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Thursday 7 September 2017

17-301MR ASIC bans flex commissions in car finance market

ASIC has formally banned flex commissions in the car finance market, with the legislative instrument to ban these commissions registered on the Federal Register of Legislative Instruments today.

Flex commissions are paid by lenders to car finance brokers (typically car dealers), allowing the dealers to set the interest rate on the car loan. The higher the interest rate, the larger the commission earnt by the dealer.

ASIC is banning these commissions because it has found that they lead to consumers paying excessive interest rates on their car loans. The ban comes after ASIC led a public consultation on banning these commissions (refer: 17-049MR).

'We found that flex commissions resulted in consumers paying very high interest rates on their car loans. We were particularly concerned about the impact on less financially experienced consumers,' ASIC Deputy Chair Peter Kell said.

Mr Kell thanked those who had provided feedback to ASIC's consultation: 'The feedback we received from stakeholders provided us with helpful insights, and we thank all stakeholders for their cooperation.'


The legislative instrument operates so that:

  • The lender not the car dealer has responsibility for determining the interest rate that applies to a particular loan. The car dealer cannot suggest a different rate that earns them more commissions.
  • Car dealers will have a limited capacity to discount the interest rate and receive lower commissions, leading to lower costs for credit.

Lenders and dealerships will have until November 2018 to update their business models, and implement new commission arrangements that comply with the new law.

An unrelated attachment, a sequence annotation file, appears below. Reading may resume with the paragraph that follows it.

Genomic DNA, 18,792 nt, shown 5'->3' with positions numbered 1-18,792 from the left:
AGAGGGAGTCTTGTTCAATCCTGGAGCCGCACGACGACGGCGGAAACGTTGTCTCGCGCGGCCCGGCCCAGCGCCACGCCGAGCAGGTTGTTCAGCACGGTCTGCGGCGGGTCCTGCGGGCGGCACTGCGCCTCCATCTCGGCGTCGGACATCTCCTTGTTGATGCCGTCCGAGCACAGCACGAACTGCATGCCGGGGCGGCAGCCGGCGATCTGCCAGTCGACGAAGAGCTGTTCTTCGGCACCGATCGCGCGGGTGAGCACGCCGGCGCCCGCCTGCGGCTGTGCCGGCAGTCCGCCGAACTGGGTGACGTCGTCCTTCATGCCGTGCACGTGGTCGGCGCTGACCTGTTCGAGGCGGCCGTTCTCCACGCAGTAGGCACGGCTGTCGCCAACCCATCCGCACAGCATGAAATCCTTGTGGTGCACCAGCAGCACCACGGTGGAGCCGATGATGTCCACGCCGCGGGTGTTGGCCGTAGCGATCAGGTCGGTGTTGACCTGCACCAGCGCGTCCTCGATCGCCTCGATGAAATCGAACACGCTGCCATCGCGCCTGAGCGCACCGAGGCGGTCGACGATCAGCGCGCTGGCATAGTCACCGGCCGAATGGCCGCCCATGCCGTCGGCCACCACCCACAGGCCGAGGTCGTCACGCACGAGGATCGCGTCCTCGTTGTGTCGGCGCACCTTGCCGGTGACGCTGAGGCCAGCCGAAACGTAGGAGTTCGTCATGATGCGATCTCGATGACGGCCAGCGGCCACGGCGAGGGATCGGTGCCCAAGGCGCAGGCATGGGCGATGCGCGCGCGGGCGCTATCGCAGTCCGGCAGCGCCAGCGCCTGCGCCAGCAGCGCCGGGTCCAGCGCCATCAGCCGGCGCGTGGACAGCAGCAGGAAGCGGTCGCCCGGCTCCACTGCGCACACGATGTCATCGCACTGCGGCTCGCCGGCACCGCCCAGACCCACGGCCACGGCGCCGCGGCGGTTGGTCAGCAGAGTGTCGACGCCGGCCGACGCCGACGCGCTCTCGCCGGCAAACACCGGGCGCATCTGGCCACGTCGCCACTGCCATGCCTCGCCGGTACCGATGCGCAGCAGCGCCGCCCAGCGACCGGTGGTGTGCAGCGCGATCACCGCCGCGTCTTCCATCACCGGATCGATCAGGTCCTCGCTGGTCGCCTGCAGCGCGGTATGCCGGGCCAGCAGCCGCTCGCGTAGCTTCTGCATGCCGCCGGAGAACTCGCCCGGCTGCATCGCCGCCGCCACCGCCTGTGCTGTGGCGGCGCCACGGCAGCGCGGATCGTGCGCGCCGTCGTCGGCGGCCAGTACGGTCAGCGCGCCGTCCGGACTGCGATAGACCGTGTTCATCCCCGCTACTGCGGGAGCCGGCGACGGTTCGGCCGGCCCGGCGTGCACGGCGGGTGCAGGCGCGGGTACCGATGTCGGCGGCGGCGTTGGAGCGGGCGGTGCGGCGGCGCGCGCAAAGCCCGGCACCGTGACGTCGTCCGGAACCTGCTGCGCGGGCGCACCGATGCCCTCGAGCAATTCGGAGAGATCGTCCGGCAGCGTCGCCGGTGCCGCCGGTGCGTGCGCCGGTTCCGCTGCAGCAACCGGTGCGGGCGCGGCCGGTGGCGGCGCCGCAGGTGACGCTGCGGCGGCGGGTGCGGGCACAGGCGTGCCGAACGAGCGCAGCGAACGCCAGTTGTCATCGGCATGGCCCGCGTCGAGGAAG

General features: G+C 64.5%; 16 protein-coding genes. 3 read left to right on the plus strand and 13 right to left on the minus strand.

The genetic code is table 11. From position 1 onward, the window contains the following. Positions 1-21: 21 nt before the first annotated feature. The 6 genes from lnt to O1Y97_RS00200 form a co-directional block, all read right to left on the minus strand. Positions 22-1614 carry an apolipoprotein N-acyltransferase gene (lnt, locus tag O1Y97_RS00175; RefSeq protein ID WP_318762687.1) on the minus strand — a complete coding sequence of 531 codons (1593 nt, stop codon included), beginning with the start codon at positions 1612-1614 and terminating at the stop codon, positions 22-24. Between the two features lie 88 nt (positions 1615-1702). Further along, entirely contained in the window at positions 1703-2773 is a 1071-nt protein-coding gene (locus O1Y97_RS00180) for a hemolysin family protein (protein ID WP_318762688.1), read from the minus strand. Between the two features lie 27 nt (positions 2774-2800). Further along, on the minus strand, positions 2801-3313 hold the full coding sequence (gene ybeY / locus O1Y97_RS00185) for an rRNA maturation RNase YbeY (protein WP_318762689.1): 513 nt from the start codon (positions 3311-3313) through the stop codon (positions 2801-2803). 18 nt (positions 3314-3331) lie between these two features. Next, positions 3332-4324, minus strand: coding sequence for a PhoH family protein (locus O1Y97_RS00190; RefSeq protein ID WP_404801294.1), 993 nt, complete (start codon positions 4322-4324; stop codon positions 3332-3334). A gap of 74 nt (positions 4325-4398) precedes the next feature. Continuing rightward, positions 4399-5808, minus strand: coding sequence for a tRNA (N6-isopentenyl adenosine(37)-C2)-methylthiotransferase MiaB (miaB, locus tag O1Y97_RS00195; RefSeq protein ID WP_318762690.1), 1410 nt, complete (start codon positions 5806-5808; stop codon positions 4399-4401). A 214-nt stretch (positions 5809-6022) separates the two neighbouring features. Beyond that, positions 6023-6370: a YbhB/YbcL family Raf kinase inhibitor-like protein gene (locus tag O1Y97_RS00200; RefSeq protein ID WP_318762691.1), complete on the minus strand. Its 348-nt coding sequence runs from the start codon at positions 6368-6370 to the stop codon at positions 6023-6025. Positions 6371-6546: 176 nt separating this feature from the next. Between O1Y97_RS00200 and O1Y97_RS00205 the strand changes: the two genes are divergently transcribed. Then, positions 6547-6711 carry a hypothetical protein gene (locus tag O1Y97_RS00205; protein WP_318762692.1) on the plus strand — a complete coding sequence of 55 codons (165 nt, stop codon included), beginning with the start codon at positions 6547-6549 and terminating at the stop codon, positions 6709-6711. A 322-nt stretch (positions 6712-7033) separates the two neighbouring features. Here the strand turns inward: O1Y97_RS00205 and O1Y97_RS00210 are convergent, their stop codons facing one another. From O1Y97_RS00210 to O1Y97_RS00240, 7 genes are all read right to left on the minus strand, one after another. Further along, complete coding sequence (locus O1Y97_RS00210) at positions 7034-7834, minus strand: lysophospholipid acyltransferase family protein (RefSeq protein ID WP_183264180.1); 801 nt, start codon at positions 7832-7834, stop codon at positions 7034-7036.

Under flex commissions:

  • The lender and the dealer agree that a range of interest rates will be available to any consumer (from a 'base rate' up to a prescribed maximum rate)
  • The dealer can set the interest rate for a particular loan within that range and will earn a greater upfront commission from the lender the higher the interest rate
  • There is no criteria used to set the interest rate which has been shown to  result in opportunistic pricing arrangements

The commission paid on a loan is determined by the 'flex amount' – which is the difference between the base rate and the interest rate of the loan sold to the consumer.

The lender and dealer share the flex amount. The percentage of the flex amount kept by the dealer varies significantly and can be up to 80 per cent of the interest charges.

ASIC's MoneySmart website has information about choosing a car loan to help consumers make informed choices when they're buying a car.

Consumers can also download ASIC's MoneySmart Cars app, which will help them avoid common traps and identify hidden costs when they go into a car dealership.

Editor's note:

In October 2018 ASIC amended the legislative instrument to ensure:

  • the ban does not apply more broadly than was intended (for example, that it does not inadvertently cover some securitisation arrangements and some remuneration arrangements in relation to home loans).
  • the prohibition will not unreasonably affect ‘in-flight offers’. Some consumers may apply for and be offered a car loan before 1 November 2018, but only enter into the contract after that date (for example where the loan is offered but not entered into until the car is delivered). This change will mean the changes to remuneration arrangements as a result of the prohibition will not adversely affect business practices prior to 1 November 2018.
Last updated: 30/03/2021 09:27